After a week away for work, it was a pleasure to return home and explore the changes in the garden this weekend.
The Rijnveld’s Early Sensation daffodils had unfurled further while I was away, to blaze in the bursts of sunshine that have punctuated the showers over the past couple of days.
The first slender mauve Crocus tommasinianus, that I hope will in time colonise the back garden, is also in evidence; while an unexpected tawny-striped bud on one of the Crocus chrysanthus ‘Zwanenburg Bronze’ stopped me in my tracks in the front garden today.
The first hellebore flowers are opening in pale pink; snowdrops live up to their name, drops of white on stocky stems appearing along the borders yet to open; and when the wind is not raging, I catch the sweet scent of the flowers on the winter honeysuckle.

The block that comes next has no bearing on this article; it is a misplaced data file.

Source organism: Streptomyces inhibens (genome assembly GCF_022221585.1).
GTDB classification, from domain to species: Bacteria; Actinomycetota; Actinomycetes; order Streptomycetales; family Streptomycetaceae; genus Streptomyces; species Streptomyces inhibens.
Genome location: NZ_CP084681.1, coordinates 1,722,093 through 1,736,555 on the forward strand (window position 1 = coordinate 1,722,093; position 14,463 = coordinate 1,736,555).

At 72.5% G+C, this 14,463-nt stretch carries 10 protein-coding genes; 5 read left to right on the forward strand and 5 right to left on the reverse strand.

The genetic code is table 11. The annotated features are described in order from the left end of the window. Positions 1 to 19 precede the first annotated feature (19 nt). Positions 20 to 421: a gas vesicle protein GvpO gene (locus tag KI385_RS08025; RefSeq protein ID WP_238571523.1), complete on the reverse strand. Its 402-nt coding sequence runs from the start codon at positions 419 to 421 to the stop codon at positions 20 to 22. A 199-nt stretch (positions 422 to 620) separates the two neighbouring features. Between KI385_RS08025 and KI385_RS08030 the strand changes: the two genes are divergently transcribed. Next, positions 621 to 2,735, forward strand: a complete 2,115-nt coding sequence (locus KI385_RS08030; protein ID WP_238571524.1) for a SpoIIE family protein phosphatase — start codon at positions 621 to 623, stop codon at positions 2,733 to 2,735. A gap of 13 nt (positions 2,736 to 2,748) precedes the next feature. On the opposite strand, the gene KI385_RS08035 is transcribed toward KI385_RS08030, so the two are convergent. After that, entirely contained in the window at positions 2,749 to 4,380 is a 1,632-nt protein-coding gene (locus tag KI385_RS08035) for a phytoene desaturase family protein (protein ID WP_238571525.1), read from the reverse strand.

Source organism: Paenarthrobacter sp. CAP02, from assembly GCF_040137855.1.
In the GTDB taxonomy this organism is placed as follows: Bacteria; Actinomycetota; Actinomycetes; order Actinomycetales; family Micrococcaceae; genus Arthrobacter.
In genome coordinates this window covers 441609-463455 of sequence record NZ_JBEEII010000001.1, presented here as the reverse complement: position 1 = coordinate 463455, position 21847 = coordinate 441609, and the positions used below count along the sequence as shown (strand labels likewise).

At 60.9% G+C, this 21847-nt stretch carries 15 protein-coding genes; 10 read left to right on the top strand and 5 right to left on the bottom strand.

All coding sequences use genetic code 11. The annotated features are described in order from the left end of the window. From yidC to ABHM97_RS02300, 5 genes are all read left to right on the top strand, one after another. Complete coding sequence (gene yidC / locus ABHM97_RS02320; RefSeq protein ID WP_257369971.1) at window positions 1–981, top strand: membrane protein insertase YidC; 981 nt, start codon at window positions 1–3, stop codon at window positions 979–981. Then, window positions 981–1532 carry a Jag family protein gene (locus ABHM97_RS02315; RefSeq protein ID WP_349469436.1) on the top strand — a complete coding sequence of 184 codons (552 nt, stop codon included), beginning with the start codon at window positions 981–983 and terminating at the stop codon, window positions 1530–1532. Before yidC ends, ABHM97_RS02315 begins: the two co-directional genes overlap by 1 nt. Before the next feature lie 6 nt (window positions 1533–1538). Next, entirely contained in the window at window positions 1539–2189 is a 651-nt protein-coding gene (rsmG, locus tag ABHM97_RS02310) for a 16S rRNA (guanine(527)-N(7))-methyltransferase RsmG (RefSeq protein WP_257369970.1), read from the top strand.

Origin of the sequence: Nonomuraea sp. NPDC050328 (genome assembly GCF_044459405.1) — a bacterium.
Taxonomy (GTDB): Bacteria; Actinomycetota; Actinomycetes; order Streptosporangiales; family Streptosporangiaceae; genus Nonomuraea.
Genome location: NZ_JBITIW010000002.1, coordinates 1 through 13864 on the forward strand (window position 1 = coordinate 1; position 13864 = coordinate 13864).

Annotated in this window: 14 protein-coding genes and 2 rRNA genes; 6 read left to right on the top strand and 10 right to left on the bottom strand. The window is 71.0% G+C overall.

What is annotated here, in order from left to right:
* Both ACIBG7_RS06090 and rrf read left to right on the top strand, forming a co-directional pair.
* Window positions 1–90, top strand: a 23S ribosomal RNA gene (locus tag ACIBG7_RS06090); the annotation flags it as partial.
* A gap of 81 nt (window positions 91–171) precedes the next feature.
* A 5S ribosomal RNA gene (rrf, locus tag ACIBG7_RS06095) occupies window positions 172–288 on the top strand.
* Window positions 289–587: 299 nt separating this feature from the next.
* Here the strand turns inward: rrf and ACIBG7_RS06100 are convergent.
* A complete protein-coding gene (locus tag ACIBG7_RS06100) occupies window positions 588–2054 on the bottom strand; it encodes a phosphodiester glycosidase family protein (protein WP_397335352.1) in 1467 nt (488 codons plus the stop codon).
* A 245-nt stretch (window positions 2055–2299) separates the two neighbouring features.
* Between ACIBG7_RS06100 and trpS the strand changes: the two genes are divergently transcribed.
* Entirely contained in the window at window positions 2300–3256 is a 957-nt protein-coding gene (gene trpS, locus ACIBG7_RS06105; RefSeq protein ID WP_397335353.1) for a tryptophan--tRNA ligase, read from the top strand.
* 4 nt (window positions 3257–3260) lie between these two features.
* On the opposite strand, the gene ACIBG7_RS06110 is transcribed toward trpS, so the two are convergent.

Subtle changes, but welcome. Something that I love about this time of year is that alongside the anticipation of watching as new shoots push up and buds unfurl, there is plenty of time to take in each small event as the garden begins to fidget and awaken. While parts of the UK remain beneath floodwater, and even our hilltop is saturated, it is a small marvel to me that spring seems to be marching in regardless.